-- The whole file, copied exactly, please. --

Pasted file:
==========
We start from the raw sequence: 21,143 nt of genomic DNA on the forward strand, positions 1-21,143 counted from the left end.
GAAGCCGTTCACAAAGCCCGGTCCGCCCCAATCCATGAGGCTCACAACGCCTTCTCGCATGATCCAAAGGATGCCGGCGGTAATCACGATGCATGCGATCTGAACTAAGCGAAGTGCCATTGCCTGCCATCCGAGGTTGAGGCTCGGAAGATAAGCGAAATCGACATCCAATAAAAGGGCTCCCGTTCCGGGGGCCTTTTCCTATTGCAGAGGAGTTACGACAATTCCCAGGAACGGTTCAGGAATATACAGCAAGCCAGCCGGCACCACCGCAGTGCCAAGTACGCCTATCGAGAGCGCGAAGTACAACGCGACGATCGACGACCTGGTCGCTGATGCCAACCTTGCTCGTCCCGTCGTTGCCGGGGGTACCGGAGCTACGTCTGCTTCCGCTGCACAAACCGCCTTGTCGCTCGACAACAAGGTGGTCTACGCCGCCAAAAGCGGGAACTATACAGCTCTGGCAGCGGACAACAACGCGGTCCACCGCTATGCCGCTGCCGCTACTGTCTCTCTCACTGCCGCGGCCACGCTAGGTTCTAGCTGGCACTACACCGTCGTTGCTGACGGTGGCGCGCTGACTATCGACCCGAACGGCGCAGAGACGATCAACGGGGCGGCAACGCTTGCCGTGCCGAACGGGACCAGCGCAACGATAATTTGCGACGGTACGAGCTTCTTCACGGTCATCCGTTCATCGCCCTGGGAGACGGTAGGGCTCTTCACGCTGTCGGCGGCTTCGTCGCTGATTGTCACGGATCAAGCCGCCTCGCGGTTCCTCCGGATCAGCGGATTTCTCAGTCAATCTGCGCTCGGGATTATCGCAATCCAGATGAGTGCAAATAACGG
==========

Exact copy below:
We start from the raw sequence: 21,143 nt of genomic DNA on the forward strand, positions 1-21,143 counted from the left end.
GAAGCCGTTCACAAAGCCCGGTCCGCCCCAATCCATGAGGCTCACAACGCCTTCTCGCATGATCCAAAGGATGCCGGCGGTAATCACGATGCATGCGATCTGAACTAAGCGAAGTGCCATTGCCTGCCATCCGAGGTTGAGGCTCGGAAGATAAGCGAAATCGACATCCAATAAAAGGGCTCCCGTTCCGGGGGCCTTTTCCTATTGCAGAGGAGTTACGACAATTCCCAGGAACGGTTCAGGAATATACAGCAAGCCAGCCGGCACCACCGCAGTGCCAAGTACGCCTATCGAGAGCGCGAAGTACAACGCGACGATCGACGACCTGGTCGCTGATGCCAACCTTGCTCGTCCCGTCGTTGCCGGGGGTACCGGAGCTACGTCTGCTTCCGCTGCACAAACCGCCTTGTCGCTCGACAACAAGGTGGTCTACGCCGCCAAAAGCGGGAACTATACAGCTCTGGCAGCGGACAACAACGCGGTCCACCGCTATGCCGCTGCCGCTACTGTCTCTCTCACTGCCGCGGCCACGCTAGGTTCTAGCTGGCACTACACCGTCGTTGCTGACGGTGGCGCGCTGACTATCGACCCGAACGGCGCAGAGACGATCAACGGGGCGGCAACGCTTGCCGTGCCGAACGGGACCAGCGCAACGATAATTTGCGACGGTACGAGCTTCTTCACGGTCATCCGTTCATCGCCCTGGGAGACGGTAGGGCTCTTCACGCTGTCGGCGGCTTCGTCGCTGATTGTCACGGATCAAGCCGCCTCGCGGTTCCTCCGGATCAGCGGATTTCTCAGTCAATCTGCGCTCGGGATTATCGCAATCCAGATGAGTGCAAATAACGG